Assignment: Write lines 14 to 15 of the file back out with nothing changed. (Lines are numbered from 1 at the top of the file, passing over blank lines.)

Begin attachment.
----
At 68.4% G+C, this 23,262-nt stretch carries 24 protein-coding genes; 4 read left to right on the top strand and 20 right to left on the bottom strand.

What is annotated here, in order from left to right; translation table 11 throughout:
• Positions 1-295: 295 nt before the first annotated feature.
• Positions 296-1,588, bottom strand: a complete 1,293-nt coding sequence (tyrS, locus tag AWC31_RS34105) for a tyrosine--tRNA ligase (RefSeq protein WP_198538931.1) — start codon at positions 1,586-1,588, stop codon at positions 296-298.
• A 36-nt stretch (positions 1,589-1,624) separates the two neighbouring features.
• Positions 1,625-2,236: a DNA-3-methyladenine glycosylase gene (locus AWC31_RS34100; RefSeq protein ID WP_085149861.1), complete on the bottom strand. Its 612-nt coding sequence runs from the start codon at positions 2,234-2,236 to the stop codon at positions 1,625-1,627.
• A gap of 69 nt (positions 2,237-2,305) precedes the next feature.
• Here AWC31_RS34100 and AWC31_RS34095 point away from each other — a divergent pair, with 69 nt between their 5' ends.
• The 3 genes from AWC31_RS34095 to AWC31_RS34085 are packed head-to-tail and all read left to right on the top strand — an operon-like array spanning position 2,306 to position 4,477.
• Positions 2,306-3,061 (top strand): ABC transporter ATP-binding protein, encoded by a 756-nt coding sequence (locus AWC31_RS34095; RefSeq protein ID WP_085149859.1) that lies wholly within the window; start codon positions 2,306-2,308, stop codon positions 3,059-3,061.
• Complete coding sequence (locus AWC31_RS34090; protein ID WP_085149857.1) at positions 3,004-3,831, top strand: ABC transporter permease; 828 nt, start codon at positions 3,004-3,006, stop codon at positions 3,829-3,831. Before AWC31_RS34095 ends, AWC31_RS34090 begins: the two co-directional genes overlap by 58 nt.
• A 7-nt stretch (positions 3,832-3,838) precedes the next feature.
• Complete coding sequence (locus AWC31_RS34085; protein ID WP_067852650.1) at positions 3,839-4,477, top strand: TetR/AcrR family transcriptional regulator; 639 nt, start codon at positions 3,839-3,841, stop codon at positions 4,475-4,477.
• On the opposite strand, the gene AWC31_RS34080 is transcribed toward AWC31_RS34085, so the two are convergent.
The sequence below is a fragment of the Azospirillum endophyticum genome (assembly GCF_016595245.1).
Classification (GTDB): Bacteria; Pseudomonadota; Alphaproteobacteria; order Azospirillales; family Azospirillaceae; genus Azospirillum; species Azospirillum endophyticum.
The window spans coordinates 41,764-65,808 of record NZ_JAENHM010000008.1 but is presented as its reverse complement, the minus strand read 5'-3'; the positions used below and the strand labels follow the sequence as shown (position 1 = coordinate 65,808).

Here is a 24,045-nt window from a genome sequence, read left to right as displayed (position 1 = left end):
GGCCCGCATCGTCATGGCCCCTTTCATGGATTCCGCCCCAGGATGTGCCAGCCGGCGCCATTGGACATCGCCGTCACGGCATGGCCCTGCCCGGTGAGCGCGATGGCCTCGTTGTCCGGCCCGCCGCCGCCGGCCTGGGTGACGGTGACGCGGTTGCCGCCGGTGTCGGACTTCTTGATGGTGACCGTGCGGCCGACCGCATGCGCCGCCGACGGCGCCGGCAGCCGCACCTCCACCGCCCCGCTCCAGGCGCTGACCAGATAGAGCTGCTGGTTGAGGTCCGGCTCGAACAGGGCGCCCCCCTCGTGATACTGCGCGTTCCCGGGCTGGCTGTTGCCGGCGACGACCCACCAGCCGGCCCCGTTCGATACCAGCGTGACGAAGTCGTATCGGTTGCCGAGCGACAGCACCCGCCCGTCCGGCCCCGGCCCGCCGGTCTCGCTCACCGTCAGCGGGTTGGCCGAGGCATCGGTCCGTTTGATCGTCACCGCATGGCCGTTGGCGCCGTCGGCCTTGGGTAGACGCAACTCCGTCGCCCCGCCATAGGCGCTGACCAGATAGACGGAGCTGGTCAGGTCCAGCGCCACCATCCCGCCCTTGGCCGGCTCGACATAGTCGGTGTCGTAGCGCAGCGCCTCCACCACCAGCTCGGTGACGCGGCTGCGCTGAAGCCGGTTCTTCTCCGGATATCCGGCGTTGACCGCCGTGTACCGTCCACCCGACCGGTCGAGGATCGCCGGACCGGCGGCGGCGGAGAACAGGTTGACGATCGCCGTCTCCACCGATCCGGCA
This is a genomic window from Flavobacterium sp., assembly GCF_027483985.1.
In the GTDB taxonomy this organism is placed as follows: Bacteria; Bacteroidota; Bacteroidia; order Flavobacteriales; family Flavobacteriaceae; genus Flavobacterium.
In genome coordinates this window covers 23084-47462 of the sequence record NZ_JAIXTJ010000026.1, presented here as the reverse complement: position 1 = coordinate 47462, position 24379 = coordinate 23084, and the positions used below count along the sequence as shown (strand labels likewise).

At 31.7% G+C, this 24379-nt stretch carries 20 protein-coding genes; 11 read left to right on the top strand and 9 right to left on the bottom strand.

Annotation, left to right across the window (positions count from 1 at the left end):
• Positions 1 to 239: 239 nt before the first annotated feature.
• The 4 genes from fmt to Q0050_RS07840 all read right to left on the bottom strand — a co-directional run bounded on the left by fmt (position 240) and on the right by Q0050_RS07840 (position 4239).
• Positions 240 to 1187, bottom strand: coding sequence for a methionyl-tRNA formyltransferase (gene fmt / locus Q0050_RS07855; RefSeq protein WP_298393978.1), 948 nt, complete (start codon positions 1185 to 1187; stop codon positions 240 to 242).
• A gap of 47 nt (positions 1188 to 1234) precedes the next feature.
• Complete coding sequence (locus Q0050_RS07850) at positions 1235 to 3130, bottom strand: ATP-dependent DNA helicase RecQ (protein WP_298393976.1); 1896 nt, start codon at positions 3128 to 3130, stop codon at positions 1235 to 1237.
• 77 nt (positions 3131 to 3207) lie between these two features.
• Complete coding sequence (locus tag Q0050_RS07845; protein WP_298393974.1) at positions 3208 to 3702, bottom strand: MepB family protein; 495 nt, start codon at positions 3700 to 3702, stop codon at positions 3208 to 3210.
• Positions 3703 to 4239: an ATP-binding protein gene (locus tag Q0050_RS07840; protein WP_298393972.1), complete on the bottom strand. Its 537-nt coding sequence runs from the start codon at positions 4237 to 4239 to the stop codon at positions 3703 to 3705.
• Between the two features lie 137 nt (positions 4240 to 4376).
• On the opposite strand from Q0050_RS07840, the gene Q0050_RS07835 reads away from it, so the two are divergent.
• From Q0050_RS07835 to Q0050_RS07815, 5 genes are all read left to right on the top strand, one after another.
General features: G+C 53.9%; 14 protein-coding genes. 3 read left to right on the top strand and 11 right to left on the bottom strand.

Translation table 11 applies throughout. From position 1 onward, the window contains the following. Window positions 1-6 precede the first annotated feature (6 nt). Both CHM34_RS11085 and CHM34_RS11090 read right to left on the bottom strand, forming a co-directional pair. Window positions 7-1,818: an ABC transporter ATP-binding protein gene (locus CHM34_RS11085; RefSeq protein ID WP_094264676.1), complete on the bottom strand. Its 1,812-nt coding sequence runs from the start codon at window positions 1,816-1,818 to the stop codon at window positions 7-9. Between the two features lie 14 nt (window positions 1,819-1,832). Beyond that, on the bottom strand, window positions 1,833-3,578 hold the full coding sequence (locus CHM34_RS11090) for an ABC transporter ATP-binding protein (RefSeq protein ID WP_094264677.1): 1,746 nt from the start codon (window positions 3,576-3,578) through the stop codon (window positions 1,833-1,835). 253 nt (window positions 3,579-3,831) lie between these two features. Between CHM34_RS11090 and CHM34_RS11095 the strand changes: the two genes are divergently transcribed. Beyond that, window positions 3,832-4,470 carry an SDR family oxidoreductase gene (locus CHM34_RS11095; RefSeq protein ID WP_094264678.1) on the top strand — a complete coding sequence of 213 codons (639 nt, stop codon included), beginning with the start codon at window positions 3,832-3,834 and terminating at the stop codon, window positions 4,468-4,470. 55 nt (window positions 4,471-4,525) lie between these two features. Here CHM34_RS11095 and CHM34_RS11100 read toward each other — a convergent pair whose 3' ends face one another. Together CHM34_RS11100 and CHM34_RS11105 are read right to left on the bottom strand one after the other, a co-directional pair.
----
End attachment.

• On the opposite strand, the gene AWC31_RS34080 is transcribed toward AWC31_RS34085, so the two are convergent.
The sequence below is a fragment of the Azospirillum endophyticum genome (assembly GCF_016595245.1).